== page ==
Dec. 21 (Bloomberg) -- Zambia’s central bank capped commercial lending rates at 18.25 percent, responding to pressure from President Michael Sata to curb high borrowing costs he said were hurting economic growth.
The limit, which applies to new loans taken after Jan. 2, affects banks including Standard Chartered Ltd., Barclays Plc, Standard Bank Ltd., and FirstRand Ltd., which have operations in the country. The Bank of Zambia arrived at the limit by adding a 9 percentage-point margin to the 9.25 percent policy rate, it said in an e-mailed statement from Lusaka, the capital.
“The Bank of Zambia will periodically revise the factor applicable on the policy rate in response to changes in economic fundamentals,” it said.
The average commercial lending rate in Africa’s biggest copper producer is 16.3 percent, while pricing varies from 10 percent to 21 percent, the Bankers’ Association of Zambia said Dec. 13. Zambia is seeking to boost economic growth to lower a 14 percent jobless rate and cut poverty. The economy may expand 7.3 percent this year, state-owned Zambia National Broadcasting Corp. reported Dec. 10, citing the World Bank.
“We cannot continue to play games with matters that affect the lives of our people,” Sata said on Nov. 27. He gave the Finance Ministry and central bank “very little space and time” to bring commercial bank rates down.
The World Bank cautioned the government from taking such measures, Zambia Country Director Kundhavi Kadiresan said in an opinion piece in the state-owned Daily Mail today.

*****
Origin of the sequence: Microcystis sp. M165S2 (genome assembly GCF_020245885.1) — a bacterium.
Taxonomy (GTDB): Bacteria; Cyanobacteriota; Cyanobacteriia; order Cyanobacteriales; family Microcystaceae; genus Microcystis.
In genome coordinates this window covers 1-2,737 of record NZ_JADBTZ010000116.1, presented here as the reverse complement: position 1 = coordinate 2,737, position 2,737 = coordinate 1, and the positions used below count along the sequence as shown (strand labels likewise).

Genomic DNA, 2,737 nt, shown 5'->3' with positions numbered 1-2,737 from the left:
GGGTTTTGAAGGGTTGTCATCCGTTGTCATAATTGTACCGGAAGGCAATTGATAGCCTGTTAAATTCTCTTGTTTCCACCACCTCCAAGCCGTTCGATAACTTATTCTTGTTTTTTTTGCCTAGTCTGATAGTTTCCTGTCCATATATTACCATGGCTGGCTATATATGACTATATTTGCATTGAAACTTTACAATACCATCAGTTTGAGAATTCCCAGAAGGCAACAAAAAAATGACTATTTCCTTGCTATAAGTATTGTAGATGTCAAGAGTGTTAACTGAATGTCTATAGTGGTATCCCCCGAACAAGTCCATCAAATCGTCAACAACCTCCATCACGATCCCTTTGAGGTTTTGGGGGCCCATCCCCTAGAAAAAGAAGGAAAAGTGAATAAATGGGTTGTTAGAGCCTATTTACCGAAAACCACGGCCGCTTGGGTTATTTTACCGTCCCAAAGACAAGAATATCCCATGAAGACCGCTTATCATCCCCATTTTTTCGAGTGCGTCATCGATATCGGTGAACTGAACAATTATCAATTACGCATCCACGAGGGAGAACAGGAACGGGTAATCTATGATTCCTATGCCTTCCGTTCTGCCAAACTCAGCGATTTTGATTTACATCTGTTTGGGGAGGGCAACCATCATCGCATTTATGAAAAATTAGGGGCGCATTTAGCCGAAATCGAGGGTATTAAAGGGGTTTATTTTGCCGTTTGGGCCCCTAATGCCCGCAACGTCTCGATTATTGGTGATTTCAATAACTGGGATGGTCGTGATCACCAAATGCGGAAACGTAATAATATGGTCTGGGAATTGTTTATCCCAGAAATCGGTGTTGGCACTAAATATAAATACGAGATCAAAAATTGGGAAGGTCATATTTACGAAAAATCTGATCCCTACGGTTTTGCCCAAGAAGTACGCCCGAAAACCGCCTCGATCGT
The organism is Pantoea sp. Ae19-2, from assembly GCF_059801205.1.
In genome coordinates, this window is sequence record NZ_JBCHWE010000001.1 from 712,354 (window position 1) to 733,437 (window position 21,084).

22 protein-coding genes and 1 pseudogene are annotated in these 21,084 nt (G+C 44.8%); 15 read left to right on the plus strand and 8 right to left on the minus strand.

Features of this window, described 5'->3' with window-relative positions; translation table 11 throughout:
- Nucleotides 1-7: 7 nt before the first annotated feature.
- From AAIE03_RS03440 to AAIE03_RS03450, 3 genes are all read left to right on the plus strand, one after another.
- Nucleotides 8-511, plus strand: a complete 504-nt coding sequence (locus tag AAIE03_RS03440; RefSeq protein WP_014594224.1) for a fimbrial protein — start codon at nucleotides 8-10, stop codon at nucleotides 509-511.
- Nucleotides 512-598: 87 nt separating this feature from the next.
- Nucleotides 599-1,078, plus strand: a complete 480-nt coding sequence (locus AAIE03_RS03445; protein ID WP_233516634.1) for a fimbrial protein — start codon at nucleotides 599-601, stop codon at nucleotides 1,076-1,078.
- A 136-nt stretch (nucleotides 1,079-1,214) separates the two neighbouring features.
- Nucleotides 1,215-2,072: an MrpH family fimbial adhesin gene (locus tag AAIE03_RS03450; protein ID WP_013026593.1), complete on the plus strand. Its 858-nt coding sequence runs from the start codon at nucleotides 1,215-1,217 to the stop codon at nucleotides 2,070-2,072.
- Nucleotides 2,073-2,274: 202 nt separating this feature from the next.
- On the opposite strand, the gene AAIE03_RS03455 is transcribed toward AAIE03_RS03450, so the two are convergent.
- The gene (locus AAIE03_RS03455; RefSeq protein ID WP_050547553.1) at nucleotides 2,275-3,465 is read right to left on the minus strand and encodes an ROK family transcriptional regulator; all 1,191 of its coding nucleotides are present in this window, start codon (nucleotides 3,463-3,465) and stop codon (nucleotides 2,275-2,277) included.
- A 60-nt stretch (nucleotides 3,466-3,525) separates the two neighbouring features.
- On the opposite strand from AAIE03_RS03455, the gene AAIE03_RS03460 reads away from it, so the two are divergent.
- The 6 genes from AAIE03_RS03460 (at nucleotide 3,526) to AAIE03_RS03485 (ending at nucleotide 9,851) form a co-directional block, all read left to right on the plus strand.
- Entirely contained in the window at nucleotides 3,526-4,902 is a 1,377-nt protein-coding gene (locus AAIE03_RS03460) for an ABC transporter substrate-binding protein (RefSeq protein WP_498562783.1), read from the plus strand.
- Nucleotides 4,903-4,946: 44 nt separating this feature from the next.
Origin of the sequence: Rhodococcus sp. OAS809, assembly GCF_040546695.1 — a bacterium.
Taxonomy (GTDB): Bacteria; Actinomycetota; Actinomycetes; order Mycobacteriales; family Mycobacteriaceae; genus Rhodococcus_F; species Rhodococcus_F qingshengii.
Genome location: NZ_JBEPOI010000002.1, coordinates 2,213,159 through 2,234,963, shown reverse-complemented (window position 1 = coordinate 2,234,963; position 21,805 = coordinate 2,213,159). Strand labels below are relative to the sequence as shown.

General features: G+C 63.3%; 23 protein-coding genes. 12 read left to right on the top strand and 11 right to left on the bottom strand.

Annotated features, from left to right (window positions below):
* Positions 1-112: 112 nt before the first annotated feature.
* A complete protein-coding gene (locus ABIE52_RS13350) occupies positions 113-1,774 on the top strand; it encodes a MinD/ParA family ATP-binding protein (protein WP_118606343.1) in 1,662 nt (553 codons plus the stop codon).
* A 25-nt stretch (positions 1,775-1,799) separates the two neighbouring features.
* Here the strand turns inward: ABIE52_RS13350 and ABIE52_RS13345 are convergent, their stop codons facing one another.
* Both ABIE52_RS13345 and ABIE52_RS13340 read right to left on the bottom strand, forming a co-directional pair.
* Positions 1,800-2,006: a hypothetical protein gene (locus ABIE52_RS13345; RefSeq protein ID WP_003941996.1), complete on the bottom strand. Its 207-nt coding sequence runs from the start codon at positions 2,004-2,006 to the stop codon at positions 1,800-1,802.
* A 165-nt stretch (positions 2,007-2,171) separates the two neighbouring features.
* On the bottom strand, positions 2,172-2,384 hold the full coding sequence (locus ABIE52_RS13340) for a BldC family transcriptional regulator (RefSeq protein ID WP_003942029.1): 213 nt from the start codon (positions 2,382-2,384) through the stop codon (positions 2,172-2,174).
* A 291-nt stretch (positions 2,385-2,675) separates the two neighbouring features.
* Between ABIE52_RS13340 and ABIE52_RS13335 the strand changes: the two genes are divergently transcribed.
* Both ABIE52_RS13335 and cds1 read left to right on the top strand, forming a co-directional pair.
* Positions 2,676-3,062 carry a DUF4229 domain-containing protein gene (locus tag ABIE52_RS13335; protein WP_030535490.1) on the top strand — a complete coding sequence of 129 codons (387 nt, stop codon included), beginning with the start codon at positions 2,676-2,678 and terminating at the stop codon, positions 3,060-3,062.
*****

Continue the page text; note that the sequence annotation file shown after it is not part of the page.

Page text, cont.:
Capping interest rates will “do much more harm than good,” she wrote. “When banks have interest rate caps imposed on them, they usually respond by lending less” and avoid granting credit to higher-risk small- and medium-sized businesses, Kadiresan said.
Commercial lenders “have never opposed the capping of interest rates,” Bankers’ Association of Zambia Chief Executive Officer David Chewe said by phone from Lusaka. The industry body will respond to the announcement that rates will be capped after meeting with members on Dec. 24, he said.
The limitation of commercial lending rates “is not going to make much difference, but at least it’s a start,” Geoffrey Sakulanda, president of the Zambia Association of Chambers of Commerce and Industry, said by phone from the capital. “It’s still quite high, I would be comfortable with a lower limit.”
The move was not a result of pressure from Sata’s office, Bank of Zambia spokesman Kanguya Mayondi said by mobile phone. “We’ve been speaking to banks for a long time now and we’ve been asking them to act and they’ve not acted up to now,” he said.
Kenya’s parliament in April voted against a proposal to cap interest rates in east Africa’s biggest economy.
The kwacha erased an earlier decline against the dollar and strengthened for a second day, appreciating 1.4 percent to 5,125 by 4:01 p.m. in Lusaka.
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